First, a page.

Must address the Floridian's ever present concern regarding cold temperatures. We've been good to go for quite sometime (can't say the same for North Florida where its been in the upper 30s/40s, cloudy, and rainy), but how long will the comfortable temperature regime last? To provide a for instance, last nights early evening GFS was painting a statewide freeze for next Friday morning, with the Euro model a bit delayed and not quite so vigorous with the cold. The overnight GFS was less cold, seemingly falling more in line with the Euro. I mention this example because a similarly depicted scenario was initially portrayed before the Blizzard Event this week even began...showing Florida to eventually bite the big one with Jack Frost. And look what happened. Nothing. Point is, can we hold out again?! I'm not laying any money either way on this one but so far it's looking better (at least until we see what the 7AM (12z - zulu) run of the GFS reads.
Today is "Temperature Extremes and Wildfire Awareness Day" 2011 for Florida. Like previous days this week, I've copy/pasted the Information Statement composed by the National Weather Service (NWS) in Melbourne, Florida. Please read the following, consider being advised, and have a nice day. TGIF.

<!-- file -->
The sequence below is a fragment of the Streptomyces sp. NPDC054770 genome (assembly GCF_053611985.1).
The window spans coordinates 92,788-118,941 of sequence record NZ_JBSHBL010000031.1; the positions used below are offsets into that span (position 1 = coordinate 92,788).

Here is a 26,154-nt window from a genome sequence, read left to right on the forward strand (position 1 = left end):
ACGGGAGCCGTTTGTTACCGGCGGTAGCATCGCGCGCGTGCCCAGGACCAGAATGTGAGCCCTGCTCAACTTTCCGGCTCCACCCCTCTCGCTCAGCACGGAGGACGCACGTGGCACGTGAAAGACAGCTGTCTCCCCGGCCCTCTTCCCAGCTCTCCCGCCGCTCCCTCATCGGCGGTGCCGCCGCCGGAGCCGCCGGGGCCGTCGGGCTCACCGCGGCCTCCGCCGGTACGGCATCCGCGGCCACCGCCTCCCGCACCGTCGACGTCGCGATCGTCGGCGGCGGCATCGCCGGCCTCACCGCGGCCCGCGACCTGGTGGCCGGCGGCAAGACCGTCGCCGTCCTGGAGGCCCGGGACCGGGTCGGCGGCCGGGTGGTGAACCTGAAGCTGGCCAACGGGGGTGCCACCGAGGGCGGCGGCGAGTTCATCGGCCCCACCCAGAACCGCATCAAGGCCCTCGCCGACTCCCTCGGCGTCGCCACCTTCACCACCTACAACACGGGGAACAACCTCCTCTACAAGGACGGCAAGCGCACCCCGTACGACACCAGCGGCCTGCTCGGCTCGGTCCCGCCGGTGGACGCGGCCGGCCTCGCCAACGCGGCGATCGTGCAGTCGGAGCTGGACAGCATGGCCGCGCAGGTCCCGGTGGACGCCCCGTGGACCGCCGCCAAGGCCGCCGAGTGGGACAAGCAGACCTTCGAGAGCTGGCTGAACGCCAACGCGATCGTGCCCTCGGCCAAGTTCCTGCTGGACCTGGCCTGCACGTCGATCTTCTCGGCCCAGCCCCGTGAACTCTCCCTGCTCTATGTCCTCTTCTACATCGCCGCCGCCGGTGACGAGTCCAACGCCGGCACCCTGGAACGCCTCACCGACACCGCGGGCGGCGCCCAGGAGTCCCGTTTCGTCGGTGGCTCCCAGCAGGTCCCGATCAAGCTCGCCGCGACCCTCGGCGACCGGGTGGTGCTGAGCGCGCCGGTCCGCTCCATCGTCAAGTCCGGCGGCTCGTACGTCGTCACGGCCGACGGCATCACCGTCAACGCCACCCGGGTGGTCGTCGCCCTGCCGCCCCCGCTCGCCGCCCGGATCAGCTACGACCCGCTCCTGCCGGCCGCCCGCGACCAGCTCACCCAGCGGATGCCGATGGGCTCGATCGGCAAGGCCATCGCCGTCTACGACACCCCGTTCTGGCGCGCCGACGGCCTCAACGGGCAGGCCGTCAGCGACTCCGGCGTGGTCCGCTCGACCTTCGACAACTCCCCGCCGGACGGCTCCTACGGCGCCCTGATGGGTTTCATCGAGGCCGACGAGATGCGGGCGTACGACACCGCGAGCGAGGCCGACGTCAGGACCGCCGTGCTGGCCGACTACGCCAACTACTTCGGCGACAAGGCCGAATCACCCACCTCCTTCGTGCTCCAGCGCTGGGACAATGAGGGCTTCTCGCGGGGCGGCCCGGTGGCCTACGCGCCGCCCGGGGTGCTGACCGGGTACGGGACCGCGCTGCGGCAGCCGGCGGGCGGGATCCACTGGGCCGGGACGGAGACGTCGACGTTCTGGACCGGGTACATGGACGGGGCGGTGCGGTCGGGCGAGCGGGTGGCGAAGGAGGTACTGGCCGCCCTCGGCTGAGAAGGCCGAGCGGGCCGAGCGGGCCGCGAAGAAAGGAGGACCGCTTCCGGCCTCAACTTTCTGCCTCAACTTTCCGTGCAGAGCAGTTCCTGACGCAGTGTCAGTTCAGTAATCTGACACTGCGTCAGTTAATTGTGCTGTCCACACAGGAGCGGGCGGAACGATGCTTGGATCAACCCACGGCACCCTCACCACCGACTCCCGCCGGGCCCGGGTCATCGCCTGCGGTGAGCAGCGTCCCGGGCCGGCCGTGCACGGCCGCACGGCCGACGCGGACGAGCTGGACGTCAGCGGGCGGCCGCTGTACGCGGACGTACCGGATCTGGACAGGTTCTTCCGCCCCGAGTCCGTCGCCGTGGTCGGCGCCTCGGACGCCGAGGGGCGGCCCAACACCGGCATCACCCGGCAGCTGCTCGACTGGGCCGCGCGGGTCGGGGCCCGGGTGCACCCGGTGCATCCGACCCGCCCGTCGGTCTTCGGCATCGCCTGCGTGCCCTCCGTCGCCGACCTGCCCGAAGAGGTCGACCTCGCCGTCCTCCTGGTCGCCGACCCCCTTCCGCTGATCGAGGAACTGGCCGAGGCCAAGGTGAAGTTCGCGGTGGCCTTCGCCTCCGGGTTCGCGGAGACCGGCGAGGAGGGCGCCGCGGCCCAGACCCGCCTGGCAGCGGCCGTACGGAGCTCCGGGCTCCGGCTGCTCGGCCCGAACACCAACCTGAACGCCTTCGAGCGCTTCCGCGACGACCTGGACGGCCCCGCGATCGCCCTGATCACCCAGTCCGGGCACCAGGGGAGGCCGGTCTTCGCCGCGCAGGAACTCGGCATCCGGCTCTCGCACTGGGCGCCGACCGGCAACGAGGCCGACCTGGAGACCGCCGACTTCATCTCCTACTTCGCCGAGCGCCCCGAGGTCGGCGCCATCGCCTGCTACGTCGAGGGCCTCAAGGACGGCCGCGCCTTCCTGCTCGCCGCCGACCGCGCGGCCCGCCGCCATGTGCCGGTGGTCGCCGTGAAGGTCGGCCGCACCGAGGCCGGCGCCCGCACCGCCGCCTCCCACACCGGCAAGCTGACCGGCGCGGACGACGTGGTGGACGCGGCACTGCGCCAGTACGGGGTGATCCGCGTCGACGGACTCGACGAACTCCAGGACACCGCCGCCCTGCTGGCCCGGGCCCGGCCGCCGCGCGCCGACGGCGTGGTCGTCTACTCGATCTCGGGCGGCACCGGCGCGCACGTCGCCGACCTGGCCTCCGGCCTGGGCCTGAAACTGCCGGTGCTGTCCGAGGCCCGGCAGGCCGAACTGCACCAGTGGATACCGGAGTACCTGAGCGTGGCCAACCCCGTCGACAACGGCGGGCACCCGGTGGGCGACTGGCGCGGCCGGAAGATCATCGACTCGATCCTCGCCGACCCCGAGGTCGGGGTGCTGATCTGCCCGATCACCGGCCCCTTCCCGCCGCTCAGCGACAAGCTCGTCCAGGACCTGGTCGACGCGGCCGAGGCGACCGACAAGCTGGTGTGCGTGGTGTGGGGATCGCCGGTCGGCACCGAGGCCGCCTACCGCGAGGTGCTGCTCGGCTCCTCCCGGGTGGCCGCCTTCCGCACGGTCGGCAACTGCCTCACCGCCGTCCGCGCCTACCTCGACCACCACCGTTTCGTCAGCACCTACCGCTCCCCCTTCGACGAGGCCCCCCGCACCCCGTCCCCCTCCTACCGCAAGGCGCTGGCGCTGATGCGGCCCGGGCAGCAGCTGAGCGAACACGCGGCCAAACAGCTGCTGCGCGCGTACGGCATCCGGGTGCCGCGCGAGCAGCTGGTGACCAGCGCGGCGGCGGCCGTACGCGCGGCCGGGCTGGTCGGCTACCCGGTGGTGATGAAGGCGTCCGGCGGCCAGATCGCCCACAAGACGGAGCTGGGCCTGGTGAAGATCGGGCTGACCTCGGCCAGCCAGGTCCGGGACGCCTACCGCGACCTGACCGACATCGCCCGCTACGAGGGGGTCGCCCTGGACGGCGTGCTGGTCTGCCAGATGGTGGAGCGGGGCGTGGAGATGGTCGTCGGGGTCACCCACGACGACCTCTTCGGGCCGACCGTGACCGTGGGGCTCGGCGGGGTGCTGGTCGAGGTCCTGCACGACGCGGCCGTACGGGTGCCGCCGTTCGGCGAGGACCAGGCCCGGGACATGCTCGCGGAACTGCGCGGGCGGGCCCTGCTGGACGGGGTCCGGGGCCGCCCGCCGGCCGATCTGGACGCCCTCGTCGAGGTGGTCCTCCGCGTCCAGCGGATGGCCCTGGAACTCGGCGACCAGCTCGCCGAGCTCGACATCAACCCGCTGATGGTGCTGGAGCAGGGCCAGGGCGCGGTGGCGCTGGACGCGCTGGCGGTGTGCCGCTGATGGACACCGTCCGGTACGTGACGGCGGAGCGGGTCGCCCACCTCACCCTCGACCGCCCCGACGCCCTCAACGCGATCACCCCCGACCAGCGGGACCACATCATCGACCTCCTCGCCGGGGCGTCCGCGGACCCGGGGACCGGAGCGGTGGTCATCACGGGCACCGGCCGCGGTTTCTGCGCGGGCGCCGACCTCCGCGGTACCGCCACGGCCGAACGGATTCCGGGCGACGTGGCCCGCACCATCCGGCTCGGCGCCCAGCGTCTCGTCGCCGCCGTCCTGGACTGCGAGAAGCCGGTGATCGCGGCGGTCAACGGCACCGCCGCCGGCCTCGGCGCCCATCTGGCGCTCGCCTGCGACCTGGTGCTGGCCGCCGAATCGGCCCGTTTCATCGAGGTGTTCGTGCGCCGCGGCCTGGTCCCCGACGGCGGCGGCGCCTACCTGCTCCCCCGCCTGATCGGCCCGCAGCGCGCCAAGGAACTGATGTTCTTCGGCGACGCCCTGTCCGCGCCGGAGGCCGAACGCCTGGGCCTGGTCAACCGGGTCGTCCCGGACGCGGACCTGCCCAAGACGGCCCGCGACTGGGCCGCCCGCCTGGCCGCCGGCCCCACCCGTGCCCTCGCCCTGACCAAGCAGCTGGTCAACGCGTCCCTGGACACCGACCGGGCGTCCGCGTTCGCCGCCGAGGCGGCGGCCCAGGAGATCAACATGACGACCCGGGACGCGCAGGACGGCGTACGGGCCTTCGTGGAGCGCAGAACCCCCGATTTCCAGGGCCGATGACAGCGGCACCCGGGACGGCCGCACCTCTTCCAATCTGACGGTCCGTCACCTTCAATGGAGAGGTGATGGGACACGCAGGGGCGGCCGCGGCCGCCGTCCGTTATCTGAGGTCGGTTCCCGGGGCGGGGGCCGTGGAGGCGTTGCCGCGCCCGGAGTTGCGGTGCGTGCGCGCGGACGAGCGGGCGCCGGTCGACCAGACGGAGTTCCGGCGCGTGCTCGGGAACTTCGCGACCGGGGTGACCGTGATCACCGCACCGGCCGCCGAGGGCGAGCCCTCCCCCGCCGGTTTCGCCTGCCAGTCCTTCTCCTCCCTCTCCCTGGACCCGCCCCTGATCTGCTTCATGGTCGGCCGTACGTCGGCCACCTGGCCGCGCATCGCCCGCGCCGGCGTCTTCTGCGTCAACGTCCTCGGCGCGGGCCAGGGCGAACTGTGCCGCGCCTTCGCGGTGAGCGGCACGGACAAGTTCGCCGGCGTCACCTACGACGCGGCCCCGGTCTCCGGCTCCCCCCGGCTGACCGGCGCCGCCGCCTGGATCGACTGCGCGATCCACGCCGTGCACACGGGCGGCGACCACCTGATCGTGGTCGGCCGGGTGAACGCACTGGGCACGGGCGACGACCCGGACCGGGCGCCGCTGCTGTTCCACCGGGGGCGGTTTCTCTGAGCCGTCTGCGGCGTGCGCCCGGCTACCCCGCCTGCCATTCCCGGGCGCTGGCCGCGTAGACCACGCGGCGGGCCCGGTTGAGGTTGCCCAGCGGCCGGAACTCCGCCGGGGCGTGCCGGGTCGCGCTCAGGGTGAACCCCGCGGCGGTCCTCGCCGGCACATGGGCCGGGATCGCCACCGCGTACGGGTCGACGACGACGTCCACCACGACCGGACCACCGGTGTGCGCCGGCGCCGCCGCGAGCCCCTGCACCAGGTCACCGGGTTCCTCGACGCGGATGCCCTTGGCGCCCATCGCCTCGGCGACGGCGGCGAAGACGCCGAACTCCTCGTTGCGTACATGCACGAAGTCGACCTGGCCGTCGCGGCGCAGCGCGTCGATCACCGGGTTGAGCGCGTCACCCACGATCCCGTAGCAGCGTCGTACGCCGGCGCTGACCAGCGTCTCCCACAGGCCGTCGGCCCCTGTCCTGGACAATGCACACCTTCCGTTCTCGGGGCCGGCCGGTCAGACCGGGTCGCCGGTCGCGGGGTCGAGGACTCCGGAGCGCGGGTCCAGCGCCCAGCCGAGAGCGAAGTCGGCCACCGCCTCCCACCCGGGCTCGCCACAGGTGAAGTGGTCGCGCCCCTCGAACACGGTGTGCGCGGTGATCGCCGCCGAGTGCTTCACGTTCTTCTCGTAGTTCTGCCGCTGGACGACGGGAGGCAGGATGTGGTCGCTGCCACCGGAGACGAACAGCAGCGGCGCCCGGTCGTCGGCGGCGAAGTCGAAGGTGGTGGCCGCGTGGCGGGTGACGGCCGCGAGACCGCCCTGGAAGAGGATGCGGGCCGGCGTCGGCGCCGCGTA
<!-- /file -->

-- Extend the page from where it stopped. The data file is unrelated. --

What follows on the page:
PUBLIC INFORMATION STATEMENT
NATIONAL WEATHER SERVICE MELBOURNE FL
737 AM EST FRI FEB 4 2011
..FEBRUARY 4 IS TEMPERATURE EXTREMES AND WILDFIRE AWARENESS DAY
ALTHOUGH A WARM CLIMATE IS ONE OF CENTRAL FLORIDA'S GREATEST NATURAL
ASSETS...TAKEN TO THE EXTREME IT CAN BE HARMFUL AND EVEN FATAL ON
THE HOTTEST DAYS IF PRECAUTIONS ARE NOT TAKEN. THE HEAT AND HUMIDITY
OF SUMMER CAN COMBINE TO CAUSE HEAT INDICES NEAR 105 DEGREES...A
HEALTH RISK EVEN TO THOSE ACCUSTOM TO WARM WEATHER.
WHEN THE HEAT INDEX EXCEEDS 115 DEGREES...LIFE THREATENING HEAT
STROKE IS POSSIBLE. ON HOT DAYS...MAKE SURE TO DRINK PLENTY OF WATER
AND TAKE FREQUENT BREAKS. ALTHOUGH YOU CANT FEEL IT OR SEE
IT...ULTRAVIOLET RADIATION CAN CAUSE DAMAGE TO THE SKIN AND
EYES...EVEN ON SEEMINGLY CLOUDY DAYS.
ULTRAVIOLET RADIATION...OR SIMPLY UV RADIATION...IS STRONGEST FROM